46-892 Data Analytics in Finance (6 units)

The course will address several areas of finance that rely heavily on data analytics, including 1) High frequency trading and market micro-structure, 2) Quantitative portfolios and asset management, 3) “Smart” beta and performance analysis, and 4) Credit analysis. The class uses tools from statistics, data mining (machine learning) and natural language processing/text-mining.

46-893 Operations and Supply Chain Analytics (6 units)

Operations and supply chain analytics is concerned with the development and application to data of business analytics tools to support high-impact strategic, tactical, and operational decisions within both manufacturing and service firms. Topics include supply chain design, demand forecasting, inventory planning, sales and operational planning, revenue management, staffing in service organizations, and healthcare management. The underlying feature in these applications is managing the risk that arises from supply and demand mismatches with the goal of maximizing enterprise value. The course emphasizes how sophisticated and holistic implementation of the operations and supply chain analytics toolbox, integrating descriptive, predictive and prescriptive analytics techniques, can be an essential lever to increase or sustain a firm’s competitive advantage.

46-894 Analytical Marketing (6 units)

Marketing has become much more quantitative and data intensive in recent years. Strategies like interactive marketing, customer relationship management and database marketing push companies to utilize the information they collect about their customers to make better marketing decisions. Marketing transaction data — which is a common type of big data — often forms the core set of information used for making marketing decisions. This course focuses on how analytical techniques from data mining, machine learning and statistical modeling can be applied to solve marketing problems, using a series of data intensive case studies. Specifically, the case studies considered include pricing decision support systems using retail transaction data, understanding customer churn in the cell-phone market, upgrading freemium customers to paying customers, and lifetime cycles in direct marketing.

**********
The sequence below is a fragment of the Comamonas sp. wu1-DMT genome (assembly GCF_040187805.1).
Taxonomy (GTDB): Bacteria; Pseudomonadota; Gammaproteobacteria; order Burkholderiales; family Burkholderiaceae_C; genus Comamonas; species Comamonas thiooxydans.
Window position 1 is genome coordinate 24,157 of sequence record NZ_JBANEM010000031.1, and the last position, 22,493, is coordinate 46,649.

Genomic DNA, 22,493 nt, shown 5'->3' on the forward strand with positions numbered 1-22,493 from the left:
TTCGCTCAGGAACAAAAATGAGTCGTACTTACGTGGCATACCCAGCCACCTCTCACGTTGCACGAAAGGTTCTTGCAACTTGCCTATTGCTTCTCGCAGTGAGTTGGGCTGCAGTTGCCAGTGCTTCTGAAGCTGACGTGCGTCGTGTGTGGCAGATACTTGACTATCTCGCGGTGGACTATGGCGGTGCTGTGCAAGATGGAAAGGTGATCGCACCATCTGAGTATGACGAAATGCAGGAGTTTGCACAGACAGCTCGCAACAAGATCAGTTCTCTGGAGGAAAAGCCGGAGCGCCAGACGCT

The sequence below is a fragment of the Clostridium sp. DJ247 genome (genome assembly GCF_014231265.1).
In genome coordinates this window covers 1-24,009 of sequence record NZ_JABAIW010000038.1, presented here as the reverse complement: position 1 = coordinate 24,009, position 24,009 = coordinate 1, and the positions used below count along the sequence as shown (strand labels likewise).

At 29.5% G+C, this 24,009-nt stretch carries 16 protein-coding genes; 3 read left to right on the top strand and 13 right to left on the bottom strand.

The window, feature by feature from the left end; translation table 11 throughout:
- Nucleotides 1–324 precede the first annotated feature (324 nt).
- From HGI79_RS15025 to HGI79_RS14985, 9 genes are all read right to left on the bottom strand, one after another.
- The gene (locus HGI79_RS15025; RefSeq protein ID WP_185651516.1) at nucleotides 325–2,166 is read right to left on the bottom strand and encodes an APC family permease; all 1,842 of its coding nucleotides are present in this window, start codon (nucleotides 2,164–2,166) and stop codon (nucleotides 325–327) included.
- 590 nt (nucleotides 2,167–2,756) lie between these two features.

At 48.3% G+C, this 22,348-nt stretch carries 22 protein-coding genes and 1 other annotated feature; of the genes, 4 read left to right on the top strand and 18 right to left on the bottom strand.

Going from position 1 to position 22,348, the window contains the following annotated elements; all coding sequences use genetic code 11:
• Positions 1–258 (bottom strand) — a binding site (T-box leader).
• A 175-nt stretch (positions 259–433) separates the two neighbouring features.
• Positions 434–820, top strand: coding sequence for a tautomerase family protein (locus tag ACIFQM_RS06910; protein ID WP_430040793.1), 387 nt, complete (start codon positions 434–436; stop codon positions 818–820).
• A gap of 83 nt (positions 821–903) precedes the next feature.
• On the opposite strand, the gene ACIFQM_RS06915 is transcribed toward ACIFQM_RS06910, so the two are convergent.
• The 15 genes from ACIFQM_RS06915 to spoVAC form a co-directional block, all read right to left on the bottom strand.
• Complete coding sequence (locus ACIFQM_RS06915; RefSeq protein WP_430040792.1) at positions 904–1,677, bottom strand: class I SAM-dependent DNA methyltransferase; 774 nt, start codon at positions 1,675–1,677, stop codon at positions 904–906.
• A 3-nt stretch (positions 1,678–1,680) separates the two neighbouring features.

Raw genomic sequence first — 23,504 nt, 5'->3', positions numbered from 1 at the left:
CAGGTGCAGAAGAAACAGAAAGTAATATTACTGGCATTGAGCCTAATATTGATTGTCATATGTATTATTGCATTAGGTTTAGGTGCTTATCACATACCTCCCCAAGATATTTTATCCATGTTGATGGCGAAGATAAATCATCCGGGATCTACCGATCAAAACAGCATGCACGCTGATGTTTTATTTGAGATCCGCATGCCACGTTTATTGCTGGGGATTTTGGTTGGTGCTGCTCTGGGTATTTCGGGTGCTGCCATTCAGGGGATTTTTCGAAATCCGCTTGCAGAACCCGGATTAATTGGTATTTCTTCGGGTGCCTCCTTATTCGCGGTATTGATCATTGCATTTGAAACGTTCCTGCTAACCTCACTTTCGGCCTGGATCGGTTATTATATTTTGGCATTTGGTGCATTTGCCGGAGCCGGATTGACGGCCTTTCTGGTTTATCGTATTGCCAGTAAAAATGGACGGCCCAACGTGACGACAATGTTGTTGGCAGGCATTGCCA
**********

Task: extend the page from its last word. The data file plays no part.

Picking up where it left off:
46-895 Exploring Causality in Depth (6 units)

This course covers methods of causal analysis for both experimental and non‐experimental data. In addition, it highlights the way in which machine learning tools have enhanced established methods for tackling these problems. Possible course topics include 1) Evaluating experiments with non‐compliance and sample attrition, 2) Applications of instrumental variable (IV) methods in non‐experimental settings, 3) Self‐selection, 4) Models with fixed effects and panel data methods, 5) Regression discontinuity methods and 6) Analysis of duration models.

46-896 People Analytics (6 units)

This course covers how to apply analytical techniques to understand and address human resources challenges. Specific topics include hiring retention and attrition, developing talent culture (e.g., promoting innovation) and organizational change. The analysis will be carried out using statistical models including logistic regressions, coarsened exact modeling, mixed models (RE and FE), multiple membership models, and event history analysis.